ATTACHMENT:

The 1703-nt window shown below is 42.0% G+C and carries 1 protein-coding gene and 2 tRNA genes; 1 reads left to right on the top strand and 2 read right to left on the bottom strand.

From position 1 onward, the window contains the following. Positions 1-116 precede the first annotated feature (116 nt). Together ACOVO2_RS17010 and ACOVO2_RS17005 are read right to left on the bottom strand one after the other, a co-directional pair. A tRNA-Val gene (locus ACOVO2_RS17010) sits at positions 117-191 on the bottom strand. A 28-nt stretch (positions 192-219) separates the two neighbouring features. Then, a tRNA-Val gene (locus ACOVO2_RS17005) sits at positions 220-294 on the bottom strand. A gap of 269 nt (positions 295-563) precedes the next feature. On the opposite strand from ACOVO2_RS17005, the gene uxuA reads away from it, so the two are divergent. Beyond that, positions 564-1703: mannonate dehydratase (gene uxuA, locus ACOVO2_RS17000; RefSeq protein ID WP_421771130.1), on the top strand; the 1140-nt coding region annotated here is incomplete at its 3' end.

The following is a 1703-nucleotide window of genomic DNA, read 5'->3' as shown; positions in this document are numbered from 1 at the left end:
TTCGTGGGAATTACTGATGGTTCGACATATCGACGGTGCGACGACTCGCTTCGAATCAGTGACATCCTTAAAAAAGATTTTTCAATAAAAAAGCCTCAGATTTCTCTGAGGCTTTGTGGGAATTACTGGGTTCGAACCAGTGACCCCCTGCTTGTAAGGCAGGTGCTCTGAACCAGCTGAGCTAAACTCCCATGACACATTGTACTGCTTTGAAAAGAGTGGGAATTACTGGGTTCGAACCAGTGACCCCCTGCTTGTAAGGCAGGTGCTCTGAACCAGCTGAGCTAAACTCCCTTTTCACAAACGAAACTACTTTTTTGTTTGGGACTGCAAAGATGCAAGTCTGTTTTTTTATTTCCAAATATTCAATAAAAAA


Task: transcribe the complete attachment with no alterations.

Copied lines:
The 1703-nt window shown below is 42.0% G+C and carries 1 protein-coding gene and 2 tRNA genes; 1 reads left to right on the top strand and 2 read right to left on the bottom strand.

From position 1 onward, the window contains the following. Positions 1-116 precede the first annotated feature (116 nt). Together ACOVO2_RS17010 and ACOVO2_RS17005 are read right to left on the bottom strand one after the other, a co-directional pair. A tRNA-Val gene (locus ACOVO2_RS17010) sits at positions 117-191 on the bottom strand. A 28-nt stretch (positions 192-219) separates the two neighbouring features. Then, a tRNA-Val gene (locus ACOVO2_RS17005) sits at positions 220-294 on the bottom strand. A gap of 269 nt (positions 295-563) precedes the next feature. On the opposite strand from ACOVO2_RS17005, the gene uxuA reads away from it, so the two are divergent. Beyond that, positions 564-1703: mannonate dehydratase (gene uxuA, locus ACOVO2_RS17000; RefSeq protein ID WP_421771130.1), on the top strand; the 1140-nt coding region annotated here is incomplete at its 3' end.

The following is a 1703-nucleotide window of genomic DNA, read 5'->3' as shown; positions in this document are numbered from 1 at the left end:
TTCGTGGGAATTACTGATGGTTCGACATATCGACGGTGCGACGACTCGCTTCGAATCAGTGACATCCTTAAAAAAGATTTTTCAATAAAAAAGCCTCAGATTTCTCTGAGGCTTTGTGGGAATTACTGGGTTCGAACCAGTGACCCCCTGCTTGTAAGGCAGGTGCTCTGAACCAGCTGAGCTAAACTCCCATGACACATTGTACTGCTTTGAAAAGAGTGGGAATTACTGGGTTCGAACCAGTGACCCCCTGCTTGTAAGGCAGGTGCTCTGAACCAGCTGAGCTAAACTCCCTTTTCACAAACGAAACTACTTTTTTGTTTGGGACTGCAAAGATGCAAGTCTGTTTTTTTATTTCCAAATATTCAATAAAAAA